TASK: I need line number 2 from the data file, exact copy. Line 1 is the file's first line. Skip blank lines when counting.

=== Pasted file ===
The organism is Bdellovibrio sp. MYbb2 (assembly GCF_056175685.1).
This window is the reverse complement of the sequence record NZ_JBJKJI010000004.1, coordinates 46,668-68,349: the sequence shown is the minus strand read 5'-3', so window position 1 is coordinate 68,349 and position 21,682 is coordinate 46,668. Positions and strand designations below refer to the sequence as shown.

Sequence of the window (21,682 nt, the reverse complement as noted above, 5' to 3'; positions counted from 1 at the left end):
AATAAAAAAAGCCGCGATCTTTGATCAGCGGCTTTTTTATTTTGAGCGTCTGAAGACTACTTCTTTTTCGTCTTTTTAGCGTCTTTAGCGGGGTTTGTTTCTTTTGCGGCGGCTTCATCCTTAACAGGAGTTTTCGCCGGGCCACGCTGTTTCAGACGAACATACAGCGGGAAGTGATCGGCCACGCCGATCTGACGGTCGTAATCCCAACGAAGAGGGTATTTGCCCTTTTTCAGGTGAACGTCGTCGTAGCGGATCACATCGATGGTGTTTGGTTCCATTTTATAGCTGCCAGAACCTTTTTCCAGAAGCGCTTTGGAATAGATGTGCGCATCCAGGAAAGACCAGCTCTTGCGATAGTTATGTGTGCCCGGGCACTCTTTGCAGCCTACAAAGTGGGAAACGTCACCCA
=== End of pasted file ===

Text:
This window is the reverse complement of the sequence record NZ_JBJKJI010000004.1, coordinates 46,668-68,349: the sequence shown is the minus strand read 5'-3', so window position 1 is coordinate 68,349 and position 21,682 is coordinate 46,668. Positions and strand designations below refer to the sequence as shown.